By Natalia Molina
This guest post is part of a series published in conjunction with the meeting of the American Studies Association in Toronto. UC Press authors share insight into their research and stories that reflect this year’s conference theme, “The (Re)production of Misery and the Ways of Resistance.” We hope these personal glimpses into their scholarship will inspire a broad community of readers. Come back for new posts every day between now and October 11th.
As a scholar of race and immigration, it is too easy to think of the ways that the first part of the conference theme, “The Reproduction of Misery…” is relevant to these issues. Say the words “misery” and “immigration” and one will likely conjure the image of GOP presidential hopeful, Donald Trump. Trump famously promoted the image of Mexican pregnant women strategically entering the United States to give birth to “anchor babies” with the goal of securing citizenship for themselves. Jeb Bush, his competitor who wished to court the Latino vote, argued that it was actually Asians who were having “anchor babies,” which effectively shifted the derogatory term from Latinos to Asians.
Not that this was the first time that Trump used the issue of birthright citizenship to delegitimize people of color. In 2011, Trump rallied the charge that President Barack Obama was not a citizen of the United States and, thus, had no right to be president.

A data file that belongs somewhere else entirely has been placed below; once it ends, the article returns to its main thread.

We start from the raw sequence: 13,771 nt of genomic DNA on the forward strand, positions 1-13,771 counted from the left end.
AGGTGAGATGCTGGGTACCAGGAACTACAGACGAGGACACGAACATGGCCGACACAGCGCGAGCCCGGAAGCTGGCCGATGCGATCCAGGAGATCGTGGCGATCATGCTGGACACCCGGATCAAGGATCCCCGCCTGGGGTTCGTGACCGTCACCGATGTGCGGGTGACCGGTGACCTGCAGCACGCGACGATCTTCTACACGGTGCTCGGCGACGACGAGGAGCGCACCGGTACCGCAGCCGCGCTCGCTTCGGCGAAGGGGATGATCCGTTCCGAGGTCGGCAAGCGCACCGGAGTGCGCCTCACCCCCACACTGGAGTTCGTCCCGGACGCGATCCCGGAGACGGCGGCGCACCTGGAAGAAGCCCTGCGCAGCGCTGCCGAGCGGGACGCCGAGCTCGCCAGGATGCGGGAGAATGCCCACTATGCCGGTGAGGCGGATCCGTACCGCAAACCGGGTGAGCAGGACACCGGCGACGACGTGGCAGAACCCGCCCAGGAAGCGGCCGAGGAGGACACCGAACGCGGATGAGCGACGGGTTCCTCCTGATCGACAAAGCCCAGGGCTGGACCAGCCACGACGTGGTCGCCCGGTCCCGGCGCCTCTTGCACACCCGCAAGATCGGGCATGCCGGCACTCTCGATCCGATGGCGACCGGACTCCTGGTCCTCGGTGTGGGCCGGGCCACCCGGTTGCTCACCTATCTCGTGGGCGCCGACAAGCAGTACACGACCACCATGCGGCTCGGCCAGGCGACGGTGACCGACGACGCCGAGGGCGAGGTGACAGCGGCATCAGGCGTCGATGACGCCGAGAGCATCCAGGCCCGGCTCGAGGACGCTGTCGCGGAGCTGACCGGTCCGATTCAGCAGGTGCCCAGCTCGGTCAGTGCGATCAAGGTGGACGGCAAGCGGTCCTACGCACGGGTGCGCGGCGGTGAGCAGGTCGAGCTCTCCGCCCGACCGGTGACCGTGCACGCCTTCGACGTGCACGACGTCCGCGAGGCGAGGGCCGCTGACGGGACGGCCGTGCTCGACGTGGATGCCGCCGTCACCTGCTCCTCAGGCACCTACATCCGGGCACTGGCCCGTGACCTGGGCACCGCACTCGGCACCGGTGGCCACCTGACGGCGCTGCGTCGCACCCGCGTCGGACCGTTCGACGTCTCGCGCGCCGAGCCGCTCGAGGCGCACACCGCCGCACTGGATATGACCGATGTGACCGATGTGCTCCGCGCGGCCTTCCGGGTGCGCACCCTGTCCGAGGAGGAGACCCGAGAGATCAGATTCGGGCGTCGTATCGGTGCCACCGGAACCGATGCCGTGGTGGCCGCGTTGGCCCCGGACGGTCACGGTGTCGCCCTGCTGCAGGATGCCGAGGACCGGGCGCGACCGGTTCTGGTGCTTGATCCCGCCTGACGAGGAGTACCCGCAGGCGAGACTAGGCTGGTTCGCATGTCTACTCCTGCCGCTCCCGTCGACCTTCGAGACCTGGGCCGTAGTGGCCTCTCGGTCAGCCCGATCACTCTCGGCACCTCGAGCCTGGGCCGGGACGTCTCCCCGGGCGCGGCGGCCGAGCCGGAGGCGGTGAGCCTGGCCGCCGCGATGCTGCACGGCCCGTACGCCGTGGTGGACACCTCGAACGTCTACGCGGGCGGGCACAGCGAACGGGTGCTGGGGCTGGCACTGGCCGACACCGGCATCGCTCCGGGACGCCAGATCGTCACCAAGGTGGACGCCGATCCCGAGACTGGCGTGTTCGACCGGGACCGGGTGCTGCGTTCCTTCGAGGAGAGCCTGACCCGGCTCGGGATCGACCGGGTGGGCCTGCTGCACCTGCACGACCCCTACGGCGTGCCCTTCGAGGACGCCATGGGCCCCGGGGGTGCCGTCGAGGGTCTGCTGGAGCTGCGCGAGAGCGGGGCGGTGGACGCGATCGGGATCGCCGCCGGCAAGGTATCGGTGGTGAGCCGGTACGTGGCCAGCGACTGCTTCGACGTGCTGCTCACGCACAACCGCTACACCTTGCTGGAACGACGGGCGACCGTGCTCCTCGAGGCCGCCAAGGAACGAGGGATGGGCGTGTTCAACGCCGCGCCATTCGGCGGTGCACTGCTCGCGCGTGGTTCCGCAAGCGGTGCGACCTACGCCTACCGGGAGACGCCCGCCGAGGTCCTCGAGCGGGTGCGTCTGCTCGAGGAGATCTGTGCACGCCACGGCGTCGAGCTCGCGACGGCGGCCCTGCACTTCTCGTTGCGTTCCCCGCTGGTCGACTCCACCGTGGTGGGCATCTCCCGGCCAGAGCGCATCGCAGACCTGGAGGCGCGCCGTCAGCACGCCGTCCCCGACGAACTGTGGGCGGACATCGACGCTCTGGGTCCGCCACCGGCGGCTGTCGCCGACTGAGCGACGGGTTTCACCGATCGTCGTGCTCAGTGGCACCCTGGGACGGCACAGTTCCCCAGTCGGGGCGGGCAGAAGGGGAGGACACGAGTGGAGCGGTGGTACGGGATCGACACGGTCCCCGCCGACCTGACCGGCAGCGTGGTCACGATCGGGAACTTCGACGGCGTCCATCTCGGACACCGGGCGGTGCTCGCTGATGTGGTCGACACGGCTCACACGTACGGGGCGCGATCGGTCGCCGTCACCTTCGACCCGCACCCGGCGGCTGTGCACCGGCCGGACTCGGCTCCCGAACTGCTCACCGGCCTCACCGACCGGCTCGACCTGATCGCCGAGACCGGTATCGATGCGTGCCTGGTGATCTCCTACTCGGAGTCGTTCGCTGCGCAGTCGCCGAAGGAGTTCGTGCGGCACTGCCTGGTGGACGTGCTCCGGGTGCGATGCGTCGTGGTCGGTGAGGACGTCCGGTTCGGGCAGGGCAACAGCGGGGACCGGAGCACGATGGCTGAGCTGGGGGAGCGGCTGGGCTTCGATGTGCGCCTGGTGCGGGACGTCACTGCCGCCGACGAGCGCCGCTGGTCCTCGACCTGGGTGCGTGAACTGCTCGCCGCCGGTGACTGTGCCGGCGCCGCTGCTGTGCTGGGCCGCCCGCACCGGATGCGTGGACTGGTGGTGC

What undergirds these three examples is a persistent equating of “American” with whiteness. Dubbing a child an “anchor baby” or asking for someone’s papers (e.g. a birth certificate) are ways of using the same tool to discredit a range of racialized groups. In How Race Is Made in America, I introduce the term racial scripts to highlight the ways in which the lives of racialized groups are linked across time and space and thereby affect one another, even when group members do not directly cross paths. I argue that once cultural stereotypes (such as “anchor babies”), attitudes, practices, customs, policies, and laws are directed at one group, they are more readily available and hence easily applied to other groups. But like the second part of the conference theme, “Ways of Resistance,” I also argue that racialized groups put forth their own scripts, counterscripts, that offer alternatives or directly challenge dominant racial scripts. As such, we see that just as racial scripts have a seeming persuasiveness, resistance too has a long fetch.
Natalia Molina is Professor of History and Urban Studies, Academic Senate Distinguished Teacher, & Associate Vice Chancellor for Faculty Diversity and Equity, Vice Chancellor Office at UC San Diego and author of Fit to Be Citizens?: Public Health and Race in Los Angeles, 1879-1940 (UC Press, 2006) and How Race is Made in America: Immigration, Citizenship, and the Historical Power of Racial Scripts (UC Press, 2014).
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